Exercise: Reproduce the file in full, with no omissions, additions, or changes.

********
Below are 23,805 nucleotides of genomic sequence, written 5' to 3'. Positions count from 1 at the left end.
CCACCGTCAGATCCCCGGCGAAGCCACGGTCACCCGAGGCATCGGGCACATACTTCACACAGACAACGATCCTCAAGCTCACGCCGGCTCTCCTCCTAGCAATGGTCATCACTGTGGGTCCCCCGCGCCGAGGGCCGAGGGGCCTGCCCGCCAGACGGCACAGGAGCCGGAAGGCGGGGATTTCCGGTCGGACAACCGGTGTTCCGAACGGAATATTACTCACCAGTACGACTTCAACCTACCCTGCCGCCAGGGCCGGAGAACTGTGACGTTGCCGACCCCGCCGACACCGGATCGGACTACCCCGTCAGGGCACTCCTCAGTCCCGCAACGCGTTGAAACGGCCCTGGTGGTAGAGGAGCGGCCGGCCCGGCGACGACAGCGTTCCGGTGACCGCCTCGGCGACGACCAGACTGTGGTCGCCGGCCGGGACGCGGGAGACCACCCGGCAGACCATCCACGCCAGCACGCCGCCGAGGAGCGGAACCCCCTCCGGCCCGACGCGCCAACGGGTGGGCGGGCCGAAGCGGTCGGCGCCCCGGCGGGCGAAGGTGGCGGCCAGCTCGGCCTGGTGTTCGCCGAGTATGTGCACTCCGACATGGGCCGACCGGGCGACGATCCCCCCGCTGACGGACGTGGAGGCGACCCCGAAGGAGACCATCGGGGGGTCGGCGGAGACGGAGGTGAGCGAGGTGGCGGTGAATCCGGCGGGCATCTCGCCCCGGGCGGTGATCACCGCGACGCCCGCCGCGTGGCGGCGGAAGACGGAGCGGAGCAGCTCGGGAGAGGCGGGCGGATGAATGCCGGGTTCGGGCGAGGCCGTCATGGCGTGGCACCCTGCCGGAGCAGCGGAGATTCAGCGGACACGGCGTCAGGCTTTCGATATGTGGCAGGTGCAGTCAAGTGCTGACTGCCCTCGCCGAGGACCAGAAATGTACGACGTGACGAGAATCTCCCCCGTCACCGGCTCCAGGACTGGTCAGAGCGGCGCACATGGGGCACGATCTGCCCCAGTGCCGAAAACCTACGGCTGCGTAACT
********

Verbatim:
Below are 23,805 nucleotides of genomic sequence, written 5' to 3'. Positions count from 1 at the left end.
CCACCGTCAGATCCCCGGCGAAGCCACGGTCACCCGAGGCATCGGGCACATACTTCACACAGACAACGATCCTCAAGCTCACGCCGGCTCTCCTCCTAGCAATGGTCATCACTGTGGGTCCCCCGCGCCGAGGGCCGAGGGGCCTGCCCGCCAGACGGCACAGGAGCCGGAAGGCGGGGATTTCCGGTCGGACAACCGGTGTTCCGAACGGAATATTACTCACCAGTACGACTTCAACCTACCCTGCCGCCAGGGCCGGAGAACTGTGACGTTGCCGACCCCGCCGACACCGGATCGGACTACCCCGTCAGGGCACTCCTCAGTCCCGCAACGCGTTGAAACGGCCCTGGTGGTAGAGGAGCGGCCGGCCCGGCGACGACAGCGTTCCGGTGACCGCCTCGGCGACGACCAGACTGTGGTCGCCGGCCGGGACGCGGGAGACCACCCGGCAGACCATCCACGCCAGCACGCCGCCGAGGAGCGGAACCCCCTCCGGCCCGACGCGCCAACGGGTGGGCGGGCCGAAGCGGTCGGCGCCCCGGCGGGCGAAGGTGGCGGCCAGCTCGGCCTGGTGTTCGCCGAGTATGTGCACTCCGACATGGGCCGACCGGGCGACGATCCCCCCGCTGACGGACGTGGAGGCGACCCCGAAGGAGACCATCGGGGGGTCGGCGGAGACGGAGGTGAGCGAGGTGGCGGTGAATCCGGCGGGCATCTCGCCCCGGGCGGTGATCACCGCGACGCCCGCCGCGTGGCGGCGGAAGACGGAGCGGAGCAGCTCGGGAGAGGCGGGCGGATGAATGCCGGGTTCGGGCGAGGCCGTCATGGCGTGGCACCCTGCCGGAGCAGCGGAGATTCAGCGGACACGGCGTCAGGCTTTCGATATGTGGCAGGTGCAGTCAAGTGCTGACTGCCCTCGCCGAGGACCAGAAATGTACGACGTGACGAGAATCTCCCCCGTCACCGGCTCCAGGACTGGTCAGAGCGGCGCACATGGGGCACGATCTGCCCCAGTGCCGAAAACCTACGGCTGCGTAACT